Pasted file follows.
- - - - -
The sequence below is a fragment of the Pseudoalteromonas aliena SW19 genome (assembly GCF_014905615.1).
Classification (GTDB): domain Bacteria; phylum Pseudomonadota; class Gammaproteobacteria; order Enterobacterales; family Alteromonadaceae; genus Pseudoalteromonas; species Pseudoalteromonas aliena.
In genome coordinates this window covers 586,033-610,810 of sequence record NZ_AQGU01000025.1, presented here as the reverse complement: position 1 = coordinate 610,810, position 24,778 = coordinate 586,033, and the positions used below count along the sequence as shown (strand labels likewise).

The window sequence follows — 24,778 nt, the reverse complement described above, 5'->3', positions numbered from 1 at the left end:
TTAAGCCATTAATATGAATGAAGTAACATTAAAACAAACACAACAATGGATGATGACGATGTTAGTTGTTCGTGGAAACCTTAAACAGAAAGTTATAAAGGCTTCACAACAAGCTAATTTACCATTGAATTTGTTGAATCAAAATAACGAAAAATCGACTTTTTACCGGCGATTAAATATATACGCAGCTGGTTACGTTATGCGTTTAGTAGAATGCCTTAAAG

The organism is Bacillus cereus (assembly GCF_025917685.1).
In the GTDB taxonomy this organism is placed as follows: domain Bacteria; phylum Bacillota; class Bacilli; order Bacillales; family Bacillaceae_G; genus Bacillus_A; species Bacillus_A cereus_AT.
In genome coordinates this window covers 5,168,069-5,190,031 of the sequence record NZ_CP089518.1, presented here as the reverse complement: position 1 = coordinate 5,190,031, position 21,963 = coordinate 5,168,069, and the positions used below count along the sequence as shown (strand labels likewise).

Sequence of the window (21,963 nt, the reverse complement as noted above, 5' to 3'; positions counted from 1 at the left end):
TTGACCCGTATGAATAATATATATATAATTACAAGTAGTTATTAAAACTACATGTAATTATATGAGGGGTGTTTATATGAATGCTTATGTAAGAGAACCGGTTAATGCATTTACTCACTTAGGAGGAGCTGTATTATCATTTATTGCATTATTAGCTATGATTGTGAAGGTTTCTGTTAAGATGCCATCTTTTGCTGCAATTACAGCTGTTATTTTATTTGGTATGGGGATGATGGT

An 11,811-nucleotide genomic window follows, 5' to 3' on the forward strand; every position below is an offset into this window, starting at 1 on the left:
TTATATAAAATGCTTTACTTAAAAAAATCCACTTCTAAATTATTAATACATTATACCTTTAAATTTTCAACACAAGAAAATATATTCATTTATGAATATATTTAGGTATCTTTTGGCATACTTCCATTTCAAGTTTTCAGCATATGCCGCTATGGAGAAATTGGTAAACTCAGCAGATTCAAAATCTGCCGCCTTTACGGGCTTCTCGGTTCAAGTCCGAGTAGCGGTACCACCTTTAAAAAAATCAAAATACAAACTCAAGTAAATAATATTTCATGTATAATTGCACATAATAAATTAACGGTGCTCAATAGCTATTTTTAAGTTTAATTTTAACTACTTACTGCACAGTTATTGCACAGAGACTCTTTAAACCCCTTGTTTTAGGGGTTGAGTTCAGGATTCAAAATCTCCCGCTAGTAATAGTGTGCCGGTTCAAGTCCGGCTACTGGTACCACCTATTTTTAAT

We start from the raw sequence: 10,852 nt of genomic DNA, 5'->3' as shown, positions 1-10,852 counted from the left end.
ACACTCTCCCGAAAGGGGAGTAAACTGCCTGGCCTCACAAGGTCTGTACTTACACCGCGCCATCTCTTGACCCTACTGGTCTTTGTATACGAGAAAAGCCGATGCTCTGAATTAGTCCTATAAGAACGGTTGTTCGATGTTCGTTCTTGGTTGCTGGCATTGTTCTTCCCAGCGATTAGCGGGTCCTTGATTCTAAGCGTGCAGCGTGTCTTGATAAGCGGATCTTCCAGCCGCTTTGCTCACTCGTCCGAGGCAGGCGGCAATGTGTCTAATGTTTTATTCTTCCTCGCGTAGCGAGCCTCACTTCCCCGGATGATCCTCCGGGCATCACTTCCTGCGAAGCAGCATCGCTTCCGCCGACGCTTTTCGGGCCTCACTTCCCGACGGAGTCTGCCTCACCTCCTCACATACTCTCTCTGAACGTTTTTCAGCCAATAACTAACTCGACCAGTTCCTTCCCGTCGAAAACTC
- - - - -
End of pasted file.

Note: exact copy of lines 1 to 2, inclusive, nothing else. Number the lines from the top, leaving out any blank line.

The sequence below is a fragment of the Pseudoalteromonas aliena SW19 genome (assembly GCF_014905615.1).
Classification (GTDB): domain Bacteria; phylum Pseudomonadota; class Gammaproteobacteria; order Enterobacterales; family Alteromonadaceae; genus Pseudoalteromonas; species Pseudoalteromonas aliena.